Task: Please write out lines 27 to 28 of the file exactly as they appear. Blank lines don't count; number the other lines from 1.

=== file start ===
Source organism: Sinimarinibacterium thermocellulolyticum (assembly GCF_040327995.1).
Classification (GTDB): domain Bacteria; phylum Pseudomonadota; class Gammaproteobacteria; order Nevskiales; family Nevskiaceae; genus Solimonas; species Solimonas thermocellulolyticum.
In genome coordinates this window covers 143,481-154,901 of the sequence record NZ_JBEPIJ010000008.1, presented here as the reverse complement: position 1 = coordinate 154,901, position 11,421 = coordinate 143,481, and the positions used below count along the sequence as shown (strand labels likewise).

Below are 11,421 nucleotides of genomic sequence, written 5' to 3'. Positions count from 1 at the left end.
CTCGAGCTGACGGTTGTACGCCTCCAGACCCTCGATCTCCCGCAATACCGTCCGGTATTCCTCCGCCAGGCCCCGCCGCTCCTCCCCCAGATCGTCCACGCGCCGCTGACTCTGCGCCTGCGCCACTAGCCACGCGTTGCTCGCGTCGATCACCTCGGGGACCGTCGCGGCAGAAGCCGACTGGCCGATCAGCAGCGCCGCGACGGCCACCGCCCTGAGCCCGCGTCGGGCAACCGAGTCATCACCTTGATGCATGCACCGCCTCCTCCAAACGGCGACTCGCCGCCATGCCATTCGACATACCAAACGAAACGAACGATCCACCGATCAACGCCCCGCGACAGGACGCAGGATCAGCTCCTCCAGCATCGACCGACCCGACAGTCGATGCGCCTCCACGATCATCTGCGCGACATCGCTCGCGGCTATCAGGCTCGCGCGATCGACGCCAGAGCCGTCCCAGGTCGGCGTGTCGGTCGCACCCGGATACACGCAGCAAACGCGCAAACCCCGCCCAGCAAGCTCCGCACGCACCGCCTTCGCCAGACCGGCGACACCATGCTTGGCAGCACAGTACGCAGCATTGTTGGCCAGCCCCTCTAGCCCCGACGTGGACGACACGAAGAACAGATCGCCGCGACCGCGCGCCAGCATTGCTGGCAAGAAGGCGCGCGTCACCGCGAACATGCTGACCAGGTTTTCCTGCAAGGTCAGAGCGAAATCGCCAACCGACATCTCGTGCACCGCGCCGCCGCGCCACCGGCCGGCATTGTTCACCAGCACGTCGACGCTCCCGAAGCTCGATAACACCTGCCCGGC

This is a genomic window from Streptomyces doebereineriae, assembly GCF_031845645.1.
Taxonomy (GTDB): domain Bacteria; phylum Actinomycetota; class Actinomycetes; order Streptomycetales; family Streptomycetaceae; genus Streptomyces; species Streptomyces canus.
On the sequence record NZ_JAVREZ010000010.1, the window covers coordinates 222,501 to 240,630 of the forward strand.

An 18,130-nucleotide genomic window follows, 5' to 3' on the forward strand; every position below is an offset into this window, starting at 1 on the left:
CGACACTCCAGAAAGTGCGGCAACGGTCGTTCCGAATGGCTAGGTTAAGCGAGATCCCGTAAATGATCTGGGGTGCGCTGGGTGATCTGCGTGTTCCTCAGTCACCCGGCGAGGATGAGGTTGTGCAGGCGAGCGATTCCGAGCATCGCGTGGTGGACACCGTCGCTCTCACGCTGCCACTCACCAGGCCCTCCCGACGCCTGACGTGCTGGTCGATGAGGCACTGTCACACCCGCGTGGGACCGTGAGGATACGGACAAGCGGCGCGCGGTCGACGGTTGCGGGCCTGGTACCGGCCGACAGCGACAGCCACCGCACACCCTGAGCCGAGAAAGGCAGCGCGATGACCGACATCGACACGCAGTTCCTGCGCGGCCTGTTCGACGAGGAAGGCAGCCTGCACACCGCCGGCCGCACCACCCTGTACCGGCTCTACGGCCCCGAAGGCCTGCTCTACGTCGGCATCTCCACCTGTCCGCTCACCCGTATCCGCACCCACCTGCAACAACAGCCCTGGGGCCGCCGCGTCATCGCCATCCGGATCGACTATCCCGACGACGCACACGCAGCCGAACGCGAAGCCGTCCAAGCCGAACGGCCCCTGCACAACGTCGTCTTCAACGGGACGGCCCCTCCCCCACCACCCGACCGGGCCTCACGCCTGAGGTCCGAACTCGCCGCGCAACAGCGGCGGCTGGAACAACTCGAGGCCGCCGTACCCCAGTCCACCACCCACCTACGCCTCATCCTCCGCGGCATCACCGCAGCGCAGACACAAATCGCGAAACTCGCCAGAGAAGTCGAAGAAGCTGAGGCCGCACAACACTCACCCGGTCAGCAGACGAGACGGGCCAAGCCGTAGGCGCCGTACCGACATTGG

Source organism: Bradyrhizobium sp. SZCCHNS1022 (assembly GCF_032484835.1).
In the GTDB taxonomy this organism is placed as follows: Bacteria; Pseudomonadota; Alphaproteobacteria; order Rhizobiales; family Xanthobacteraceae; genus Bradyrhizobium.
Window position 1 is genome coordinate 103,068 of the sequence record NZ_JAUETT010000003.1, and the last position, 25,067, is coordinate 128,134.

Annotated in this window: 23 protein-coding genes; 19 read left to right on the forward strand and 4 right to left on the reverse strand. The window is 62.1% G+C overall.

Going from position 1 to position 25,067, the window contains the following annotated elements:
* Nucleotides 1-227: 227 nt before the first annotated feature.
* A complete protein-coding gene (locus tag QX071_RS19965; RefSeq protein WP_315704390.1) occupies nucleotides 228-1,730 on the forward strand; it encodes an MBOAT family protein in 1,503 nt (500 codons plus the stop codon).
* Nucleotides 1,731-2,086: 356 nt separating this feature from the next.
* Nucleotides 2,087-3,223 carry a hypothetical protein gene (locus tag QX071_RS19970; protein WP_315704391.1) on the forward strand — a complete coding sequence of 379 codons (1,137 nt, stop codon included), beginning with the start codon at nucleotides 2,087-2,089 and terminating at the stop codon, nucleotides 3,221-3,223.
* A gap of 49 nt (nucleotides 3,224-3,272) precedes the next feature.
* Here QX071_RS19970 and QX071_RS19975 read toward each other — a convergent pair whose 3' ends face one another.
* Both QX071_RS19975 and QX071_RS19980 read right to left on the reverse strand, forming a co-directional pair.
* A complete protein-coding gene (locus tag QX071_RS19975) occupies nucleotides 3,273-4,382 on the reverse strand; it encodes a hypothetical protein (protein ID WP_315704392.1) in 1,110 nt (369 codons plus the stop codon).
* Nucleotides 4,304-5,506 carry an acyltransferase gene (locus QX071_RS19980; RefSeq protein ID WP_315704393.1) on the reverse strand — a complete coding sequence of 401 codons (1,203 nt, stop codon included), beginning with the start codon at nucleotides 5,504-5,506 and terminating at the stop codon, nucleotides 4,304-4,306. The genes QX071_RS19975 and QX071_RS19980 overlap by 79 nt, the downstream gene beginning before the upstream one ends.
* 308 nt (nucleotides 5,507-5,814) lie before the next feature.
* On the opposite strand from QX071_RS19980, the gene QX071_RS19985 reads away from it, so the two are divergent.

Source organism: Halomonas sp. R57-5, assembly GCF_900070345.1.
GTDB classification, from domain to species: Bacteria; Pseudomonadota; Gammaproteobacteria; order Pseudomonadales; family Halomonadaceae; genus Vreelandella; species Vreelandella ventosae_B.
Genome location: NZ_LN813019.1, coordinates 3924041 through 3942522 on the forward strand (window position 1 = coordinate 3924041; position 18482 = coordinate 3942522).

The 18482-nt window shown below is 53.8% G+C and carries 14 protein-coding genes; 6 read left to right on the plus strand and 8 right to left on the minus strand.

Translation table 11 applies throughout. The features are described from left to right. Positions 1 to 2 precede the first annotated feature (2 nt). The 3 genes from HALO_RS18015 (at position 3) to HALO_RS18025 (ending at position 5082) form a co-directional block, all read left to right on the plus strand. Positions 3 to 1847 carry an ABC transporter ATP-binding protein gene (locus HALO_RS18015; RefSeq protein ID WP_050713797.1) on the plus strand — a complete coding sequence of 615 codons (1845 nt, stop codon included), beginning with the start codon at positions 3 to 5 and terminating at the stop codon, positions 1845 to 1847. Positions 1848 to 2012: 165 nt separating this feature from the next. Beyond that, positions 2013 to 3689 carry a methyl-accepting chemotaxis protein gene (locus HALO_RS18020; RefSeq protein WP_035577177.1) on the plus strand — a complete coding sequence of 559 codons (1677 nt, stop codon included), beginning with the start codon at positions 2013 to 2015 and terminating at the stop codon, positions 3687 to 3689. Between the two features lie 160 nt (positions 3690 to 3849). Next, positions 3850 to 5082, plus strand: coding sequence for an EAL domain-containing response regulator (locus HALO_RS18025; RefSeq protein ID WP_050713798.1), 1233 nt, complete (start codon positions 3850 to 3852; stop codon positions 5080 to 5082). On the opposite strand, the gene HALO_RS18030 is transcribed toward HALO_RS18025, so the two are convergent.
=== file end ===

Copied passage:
Source organism: Halomonas sp. R57-5, assembly GCF_900070345.1.
GTDB classification, from domain to species: Bacteria; Pseudomonadota; Gammaproteobacteria; order Pseudomonadales; family Halomonadaceae; genus Vreelandella; species Vreelandella ventosae_B.